Cooperation in repeated games relies on the possibility that equilibrium play following some t -period history depends on more than simply the structure of the game remaining after the ﬁrst t periods, that structure being always the same. In a nondegenerate theory of renegotiation, what a player expects, and the statements he ﬁnds credible at the end of period t must be aﬀected by the history that has transpired, and perhaps by the implicit agreement that was in force. The solution concept proposed in this paper acknowledges both these influences, while imposing a certain stationarity on beliefs regarding what renegotiation options are available: renegotiation to an equilibrium sigma will not take place if, after some history h, the continuation equilibrium sigma given h is itself vulnerable to renegotiation to sigma (in the sense that all players prefer sigma to sigma given h ).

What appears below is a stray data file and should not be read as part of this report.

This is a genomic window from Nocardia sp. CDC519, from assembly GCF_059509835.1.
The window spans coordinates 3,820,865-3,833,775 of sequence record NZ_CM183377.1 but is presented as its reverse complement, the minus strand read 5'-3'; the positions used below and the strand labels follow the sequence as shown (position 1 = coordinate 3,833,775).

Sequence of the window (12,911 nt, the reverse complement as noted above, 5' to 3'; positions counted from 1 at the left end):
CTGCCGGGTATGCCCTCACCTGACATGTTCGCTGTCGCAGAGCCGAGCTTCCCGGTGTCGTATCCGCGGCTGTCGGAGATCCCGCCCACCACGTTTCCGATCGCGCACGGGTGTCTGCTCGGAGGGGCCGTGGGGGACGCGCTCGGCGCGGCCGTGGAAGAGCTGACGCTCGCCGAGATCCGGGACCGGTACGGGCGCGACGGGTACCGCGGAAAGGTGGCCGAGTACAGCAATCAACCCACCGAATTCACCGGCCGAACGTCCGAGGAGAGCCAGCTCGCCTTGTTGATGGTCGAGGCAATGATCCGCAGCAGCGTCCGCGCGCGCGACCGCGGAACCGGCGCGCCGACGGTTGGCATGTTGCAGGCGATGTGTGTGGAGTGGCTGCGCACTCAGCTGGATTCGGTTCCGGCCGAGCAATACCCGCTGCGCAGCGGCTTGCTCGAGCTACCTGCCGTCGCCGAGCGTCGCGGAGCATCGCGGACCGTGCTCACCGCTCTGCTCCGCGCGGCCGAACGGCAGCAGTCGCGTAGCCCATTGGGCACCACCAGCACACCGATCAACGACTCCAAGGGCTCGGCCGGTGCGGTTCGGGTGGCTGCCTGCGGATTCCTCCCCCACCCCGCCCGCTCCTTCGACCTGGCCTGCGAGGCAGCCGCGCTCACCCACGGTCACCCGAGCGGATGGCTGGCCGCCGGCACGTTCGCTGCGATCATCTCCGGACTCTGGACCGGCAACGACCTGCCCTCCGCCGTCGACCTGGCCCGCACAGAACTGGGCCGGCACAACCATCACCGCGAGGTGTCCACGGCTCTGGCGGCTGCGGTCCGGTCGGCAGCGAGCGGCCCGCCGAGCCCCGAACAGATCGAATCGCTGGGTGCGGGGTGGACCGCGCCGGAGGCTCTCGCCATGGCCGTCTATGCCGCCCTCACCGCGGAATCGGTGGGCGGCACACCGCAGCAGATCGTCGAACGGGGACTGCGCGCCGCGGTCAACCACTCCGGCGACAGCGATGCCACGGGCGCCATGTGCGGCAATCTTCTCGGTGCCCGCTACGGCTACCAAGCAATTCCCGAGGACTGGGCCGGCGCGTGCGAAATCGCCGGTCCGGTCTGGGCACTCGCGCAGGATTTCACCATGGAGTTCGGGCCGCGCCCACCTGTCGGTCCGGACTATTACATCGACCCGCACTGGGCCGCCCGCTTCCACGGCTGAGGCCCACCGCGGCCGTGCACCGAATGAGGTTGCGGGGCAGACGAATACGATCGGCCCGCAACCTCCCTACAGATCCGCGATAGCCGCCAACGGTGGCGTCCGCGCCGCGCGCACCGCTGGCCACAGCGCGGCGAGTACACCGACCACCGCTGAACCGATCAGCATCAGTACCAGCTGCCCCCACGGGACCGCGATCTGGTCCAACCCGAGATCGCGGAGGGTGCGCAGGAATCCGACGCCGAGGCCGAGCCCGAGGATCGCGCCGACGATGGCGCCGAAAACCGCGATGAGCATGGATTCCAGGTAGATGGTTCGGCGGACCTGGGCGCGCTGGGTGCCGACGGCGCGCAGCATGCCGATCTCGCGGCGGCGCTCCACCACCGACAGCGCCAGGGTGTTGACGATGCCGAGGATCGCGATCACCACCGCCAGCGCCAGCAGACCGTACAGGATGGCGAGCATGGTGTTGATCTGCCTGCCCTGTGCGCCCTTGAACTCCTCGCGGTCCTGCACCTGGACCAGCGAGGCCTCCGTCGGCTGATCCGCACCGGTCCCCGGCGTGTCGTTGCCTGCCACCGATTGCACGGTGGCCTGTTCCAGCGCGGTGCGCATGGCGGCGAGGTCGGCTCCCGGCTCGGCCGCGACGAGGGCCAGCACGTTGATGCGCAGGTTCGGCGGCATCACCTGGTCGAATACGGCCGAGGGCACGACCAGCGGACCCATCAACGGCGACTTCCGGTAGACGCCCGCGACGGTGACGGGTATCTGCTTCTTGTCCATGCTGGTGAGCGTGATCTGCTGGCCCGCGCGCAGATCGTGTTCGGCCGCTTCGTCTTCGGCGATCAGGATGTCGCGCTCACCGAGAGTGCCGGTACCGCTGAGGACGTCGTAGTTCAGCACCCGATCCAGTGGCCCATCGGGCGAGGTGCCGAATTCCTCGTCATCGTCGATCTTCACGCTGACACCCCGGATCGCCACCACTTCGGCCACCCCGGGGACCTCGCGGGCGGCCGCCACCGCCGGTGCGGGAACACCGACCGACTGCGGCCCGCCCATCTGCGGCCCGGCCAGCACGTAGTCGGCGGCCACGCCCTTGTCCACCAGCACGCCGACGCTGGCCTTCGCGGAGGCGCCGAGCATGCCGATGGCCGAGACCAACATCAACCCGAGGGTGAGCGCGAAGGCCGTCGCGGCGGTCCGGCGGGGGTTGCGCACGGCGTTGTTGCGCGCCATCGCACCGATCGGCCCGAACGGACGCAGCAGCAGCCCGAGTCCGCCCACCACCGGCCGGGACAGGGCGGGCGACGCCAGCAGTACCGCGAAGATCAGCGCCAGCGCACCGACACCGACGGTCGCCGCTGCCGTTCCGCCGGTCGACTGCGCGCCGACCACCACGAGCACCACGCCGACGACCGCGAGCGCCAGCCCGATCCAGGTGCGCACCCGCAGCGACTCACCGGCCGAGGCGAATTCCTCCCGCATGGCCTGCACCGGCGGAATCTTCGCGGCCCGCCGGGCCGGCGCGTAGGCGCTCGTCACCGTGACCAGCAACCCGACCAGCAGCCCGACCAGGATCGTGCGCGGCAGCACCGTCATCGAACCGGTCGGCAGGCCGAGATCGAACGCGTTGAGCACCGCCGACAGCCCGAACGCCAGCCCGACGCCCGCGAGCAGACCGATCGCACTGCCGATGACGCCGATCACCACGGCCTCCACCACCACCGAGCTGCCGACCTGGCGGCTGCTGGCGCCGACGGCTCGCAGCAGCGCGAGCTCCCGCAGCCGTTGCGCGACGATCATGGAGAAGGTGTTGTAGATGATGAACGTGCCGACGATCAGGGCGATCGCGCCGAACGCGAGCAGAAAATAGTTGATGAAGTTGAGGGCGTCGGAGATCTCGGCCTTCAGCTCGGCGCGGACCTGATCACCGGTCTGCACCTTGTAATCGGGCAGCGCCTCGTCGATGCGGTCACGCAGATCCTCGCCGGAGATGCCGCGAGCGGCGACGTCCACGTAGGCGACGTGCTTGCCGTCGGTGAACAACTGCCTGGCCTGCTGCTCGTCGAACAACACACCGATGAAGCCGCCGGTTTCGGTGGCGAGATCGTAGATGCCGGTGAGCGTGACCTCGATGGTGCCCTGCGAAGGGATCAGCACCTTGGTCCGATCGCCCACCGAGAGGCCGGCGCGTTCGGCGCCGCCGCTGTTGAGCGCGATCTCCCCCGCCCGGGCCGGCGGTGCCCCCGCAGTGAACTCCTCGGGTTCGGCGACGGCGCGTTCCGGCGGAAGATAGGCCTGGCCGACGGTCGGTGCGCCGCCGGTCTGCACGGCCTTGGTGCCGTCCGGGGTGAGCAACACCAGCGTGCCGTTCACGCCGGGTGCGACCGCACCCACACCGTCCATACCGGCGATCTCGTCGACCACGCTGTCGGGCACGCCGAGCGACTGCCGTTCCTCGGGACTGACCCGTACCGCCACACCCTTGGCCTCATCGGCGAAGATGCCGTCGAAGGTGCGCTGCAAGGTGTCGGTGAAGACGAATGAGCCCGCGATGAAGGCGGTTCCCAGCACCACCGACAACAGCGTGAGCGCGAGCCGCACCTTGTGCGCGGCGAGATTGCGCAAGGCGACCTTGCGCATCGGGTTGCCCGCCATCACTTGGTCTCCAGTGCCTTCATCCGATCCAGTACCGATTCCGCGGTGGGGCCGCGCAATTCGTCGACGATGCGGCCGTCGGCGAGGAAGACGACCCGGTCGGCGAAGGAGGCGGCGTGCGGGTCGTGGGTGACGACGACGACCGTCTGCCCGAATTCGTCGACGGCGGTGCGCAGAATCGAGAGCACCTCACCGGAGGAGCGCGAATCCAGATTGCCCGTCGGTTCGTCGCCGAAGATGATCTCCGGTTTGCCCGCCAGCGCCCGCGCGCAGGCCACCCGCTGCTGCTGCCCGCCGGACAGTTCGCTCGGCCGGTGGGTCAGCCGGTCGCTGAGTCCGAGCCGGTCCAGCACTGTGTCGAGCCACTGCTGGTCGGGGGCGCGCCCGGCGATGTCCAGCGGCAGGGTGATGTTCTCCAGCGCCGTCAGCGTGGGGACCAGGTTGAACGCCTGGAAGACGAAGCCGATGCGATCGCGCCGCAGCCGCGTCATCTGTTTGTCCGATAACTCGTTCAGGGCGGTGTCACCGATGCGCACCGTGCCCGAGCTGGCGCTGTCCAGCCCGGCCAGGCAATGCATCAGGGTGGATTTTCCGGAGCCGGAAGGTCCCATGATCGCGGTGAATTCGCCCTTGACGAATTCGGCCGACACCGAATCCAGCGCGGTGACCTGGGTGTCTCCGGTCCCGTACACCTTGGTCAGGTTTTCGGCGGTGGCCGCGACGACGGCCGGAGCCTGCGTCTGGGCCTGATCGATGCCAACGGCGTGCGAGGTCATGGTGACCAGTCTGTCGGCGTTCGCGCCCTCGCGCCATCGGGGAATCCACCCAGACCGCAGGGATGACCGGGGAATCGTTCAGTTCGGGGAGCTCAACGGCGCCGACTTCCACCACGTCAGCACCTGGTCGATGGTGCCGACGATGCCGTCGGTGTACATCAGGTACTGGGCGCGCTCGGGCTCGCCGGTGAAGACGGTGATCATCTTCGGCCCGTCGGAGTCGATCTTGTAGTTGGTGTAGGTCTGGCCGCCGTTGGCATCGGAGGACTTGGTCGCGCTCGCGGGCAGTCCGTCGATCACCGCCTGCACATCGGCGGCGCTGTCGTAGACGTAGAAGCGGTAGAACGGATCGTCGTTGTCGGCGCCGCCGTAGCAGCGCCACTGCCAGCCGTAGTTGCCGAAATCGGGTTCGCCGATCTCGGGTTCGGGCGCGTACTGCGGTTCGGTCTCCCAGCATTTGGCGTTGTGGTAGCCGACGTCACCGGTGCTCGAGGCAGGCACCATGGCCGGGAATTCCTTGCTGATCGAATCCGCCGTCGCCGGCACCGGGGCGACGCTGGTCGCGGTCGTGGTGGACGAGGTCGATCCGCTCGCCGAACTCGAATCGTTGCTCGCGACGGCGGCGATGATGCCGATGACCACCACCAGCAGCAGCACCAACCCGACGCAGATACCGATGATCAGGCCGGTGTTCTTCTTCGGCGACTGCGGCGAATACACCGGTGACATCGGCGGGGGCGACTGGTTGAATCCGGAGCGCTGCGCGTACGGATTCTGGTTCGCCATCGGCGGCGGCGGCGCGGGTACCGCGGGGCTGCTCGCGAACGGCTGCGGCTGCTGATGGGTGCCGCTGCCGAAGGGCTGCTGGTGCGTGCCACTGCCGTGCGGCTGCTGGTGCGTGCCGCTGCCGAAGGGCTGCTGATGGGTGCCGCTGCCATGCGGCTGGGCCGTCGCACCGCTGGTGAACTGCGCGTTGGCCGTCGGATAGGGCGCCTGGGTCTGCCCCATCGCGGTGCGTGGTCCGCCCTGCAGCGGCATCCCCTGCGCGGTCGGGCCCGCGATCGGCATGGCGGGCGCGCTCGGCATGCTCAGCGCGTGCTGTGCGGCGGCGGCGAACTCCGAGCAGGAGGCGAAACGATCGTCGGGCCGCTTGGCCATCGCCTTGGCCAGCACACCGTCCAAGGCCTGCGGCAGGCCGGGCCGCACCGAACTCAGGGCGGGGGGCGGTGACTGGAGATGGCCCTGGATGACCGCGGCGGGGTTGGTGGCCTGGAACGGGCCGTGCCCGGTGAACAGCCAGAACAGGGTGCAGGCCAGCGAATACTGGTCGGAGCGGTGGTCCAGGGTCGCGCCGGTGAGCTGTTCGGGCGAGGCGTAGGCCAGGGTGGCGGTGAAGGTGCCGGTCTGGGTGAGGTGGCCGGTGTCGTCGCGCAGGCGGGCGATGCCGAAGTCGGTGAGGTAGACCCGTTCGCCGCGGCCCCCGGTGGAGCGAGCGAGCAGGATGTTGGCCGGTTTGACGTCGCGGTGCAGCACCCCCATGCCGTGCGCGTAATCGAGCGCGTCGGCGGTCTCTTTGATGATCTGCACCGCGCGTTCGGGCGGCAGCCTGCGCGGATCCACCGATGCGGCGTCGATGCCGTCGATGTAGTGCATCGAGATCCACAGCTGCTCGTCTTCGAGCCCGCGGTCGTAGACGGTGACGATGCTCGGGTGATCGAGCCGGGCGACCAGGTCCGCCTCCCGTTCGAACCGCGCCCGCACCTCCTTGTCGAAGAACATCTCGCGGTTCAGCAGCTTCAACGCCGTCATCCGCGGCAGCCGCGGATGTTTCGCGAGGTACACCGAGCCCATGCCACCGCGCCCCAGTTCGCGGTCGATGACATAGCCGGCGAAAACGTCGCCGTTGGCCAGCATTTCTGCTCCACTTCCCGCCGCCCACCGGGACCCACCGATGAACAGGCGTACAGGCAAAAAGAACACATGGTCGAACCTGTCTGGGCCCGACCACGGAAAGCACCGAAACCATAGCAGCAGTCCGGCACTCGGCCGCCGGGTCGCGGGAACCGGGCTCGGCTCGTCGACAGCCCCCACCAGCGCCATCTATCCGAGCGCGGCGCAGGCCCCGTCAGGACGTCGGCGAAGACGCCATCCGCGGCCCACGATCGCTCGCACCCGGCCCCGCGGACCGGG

Pearce, David G., "Renegotiation-Proof Equilibria: Collective Rationality and Intertemporal Cooperation" (1987). Cowles Foundation Discussion Papers. 1098.